• Sustainability
  • DE&I
  • Pandemic
  • Finance
  • Legal
  • Technology
  • Regulatory
  • Global
  • Pricing
  • Strategy
  • R&D/Clinical Trials
  • Opinion
  • Executive Roundtable
  • Sales & Marketing
  • Executive Profiles
  • Leadership
  • Market Access
  • Patient Engagement
  • Supply Chain
  • Industry Trends

Community Pharmacies and Health Equity: Q&A with Jude Dieterman


The CEO of Outcomes discusses how local pharmacies are playing an important role in improving health equity.

Jude Dieterman

Jude Dieterman

Jude Dieterman, CEO of Outcomes, spoke with Pharmaceutical Executive about the role local pharmacies are playing in improving health equity issues. According to him, these local establishments can have a significant positive impact.

Pharmaceutical Executive: Can you describe the work you’ve been doing at Outcomes?
Dieterman: We’ve been really busy over the past few years looking into how to build out this business to really focus on pharmacy, the cornerstone of care in the community. We give over $145 million back to the pharmacies for doing clinical work. We’re finding ways for more opportunities for the pharmacy to differentiate and stay afloat.

PE: What are the problems that patients are facing at the pharmacy level due to health equity problems?
Dieterman: With COVID, people went to the pharmacists first to get their meds, looking for lower costs and trying to get an understanding about what would happen if they took one medication versus another. Now, it’s hard to see a doctor. More people are ending up in urgent care because primary care physicians are booked six to 12 months out. With the vaccines that have been going to pharmacies, people are getting those from the pharmacist as well. People are seeing that the pharmacist has a clinical background and can do some testing services. Patients are seeing this as a local person that they know well that they can see day in and day out. They can have a regular conversation with them without standing in line or going to a waiting room. They’re starting to open up a lot more to pharmacists.

PE: Does this leave pharmacists well positioned to make improvements?
Dieterman: If you think about it, the pharmacist sees the full list of a patient’s meds. They usually know people socially as well as economically, and they can help drive behavior. For example, they can help drive testing for diabetics and provide help with the testing as well. There’s an opportunity there.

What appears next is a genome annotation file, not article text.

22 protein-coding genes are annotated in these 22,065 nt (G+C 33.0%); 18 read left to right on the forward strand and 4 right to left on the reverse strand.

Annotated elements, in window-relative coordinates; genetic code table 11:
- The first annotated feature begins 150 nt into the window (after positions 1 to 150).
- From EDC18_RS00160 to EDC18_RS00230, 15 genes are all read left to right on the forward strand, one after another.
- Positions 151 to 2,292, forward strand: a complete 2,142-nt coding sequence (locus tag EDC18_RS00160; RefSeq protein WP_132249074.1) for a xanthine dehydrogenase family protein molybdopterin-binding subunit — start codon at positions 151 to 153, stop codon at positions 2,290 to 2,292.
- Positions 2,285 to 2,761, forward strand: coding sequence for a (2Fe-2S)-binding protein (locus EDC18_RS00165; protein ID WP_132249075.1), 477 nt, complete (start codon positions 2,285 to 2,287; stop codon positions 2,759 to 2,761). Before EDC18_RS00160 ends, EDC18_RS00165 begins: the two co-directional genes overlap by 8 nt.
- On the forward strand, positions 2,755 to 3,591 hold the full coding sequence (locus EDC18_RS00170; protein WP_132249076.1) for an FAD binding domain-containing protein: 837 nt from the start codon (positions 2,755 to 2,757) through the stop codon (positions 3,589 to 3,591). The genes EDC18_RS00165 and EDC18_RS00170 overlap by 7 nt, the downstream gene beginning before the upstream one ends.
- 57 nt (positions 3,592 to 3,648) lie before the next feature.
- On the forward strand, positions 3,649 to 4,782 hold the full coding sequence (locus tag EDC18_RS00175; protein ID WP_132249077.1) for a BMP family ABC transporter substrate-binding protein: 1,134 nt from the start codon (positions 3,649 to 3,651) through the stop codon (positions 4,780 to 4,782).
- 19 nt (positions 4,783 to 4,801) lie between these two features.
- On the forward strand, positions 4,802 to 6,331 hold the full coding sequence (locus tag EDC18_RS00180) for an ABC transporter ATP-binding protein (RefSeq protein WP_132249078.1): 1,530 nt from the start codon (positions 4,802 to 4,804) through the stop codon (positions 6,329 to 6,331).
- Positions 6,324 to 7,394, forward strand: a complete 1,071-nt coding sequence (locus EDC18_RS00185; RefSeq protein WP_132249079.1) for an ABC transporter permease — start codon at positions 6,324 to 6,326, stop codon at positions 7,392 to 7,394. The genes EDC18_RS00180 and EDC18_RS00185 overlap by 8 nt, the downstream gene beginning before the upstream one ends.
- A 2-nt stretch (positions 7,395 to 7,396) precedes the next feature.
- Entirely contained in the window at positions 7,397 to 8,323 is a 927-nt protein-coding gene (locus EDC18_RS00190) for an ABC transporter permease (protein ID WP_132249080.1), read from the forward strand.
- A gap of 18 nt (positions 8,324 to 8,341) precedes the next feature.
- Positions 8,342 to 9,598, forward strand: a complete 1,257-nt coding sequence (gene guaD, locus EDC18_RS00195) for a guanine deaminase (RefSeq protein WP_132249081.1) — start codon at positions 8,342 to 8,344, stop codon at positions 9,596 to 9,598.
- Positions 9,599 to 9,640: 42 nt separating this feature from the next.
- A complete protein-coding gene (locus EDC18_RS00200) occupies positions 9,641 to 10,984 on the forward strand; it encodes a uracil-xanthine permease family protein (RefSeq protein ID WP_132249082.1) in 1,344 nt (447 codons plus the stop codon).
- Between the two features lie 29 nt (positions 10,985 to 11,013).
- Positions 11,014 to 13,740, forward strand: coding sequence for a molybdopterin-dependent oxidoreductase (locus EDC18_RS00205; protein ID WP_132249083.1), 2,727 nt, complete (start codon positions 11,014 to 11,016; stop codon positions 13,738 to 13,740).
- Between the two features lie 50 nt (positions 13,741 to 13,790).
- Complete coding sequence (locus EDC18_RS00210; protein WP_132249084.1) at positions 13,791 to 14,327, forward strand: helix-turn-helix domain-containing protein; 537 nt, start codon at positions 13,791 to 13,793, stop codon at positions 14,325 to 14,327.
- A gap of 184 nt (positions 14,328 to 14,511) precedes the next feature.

With people being on more meds, they have more questions. You don’t get a lot of information from the doctor, and people don’t always remember everything the doctor says and it’s hard to get an answer again. You go to a pharmacist to get that answer. We’ve seen more and more of that happening. In addition, our pharmacies are working more with longer form care, where individuals are getting nine to 12 pills a month. With elderly patients, if they get messed up on meds, it’s a very serious problem. Pharmacists are in a better position to help prevent that from happening.

PE: Have you noticed a difference between the relationships people have with mom & pop pharmacies compared to corporate-owned pharmacies?
Dieterman: When you look at just the data of people doing these services through our systems, it was mostly driven at the big box stores a few years back. This happened at the call centers and central locations. Today, the data shows that about 60% of independent pharmacies are doing clinical work now. A lot of them do it consistently.

What we’ve seen on the other side with the corporate-owned pharmacies is that they’re scaling back a bit with the number of stores they have. You can see the pressures they have with staffing. We’ve seen a nice pick up on the local, community locations. I think it’s going to balance out, both types of pharmacies need to do clinical work to make the system successful for the patients. It’s not that one needs to win and the other doesn’t. There’s enough population to cover all of it. It’s nice to see the mom & pops step up and do more and more.

PE: What are the ways that pharmacies can partner with payers to improve the situation?
Deiterman: It’s hard to go up Blue Cross or another one of the big companies and ask for a program. That’s where we come in. We can negotiate with the payers on a national level and then bring the programs down to the pharmacies. We can represent a larger network based on where the patients are. If we know that patients are going to a specific pharmacy, we can make sure that records go to the right place.

Unfortunately, it’s hard for pharmacies to do individually. That’s why we must do it at scale and bring it to them. That’s not just for the payers, it’s also for pharma. When new drugs come out, the question is how to get them to the patient. Can the people that need them afford the drug? Do they have access to the drug? There are programs that we can work directly with pharma companies and then bring directly to pharmacies to make sure those meds are getting to the people that need them.

Related Videos
Related Content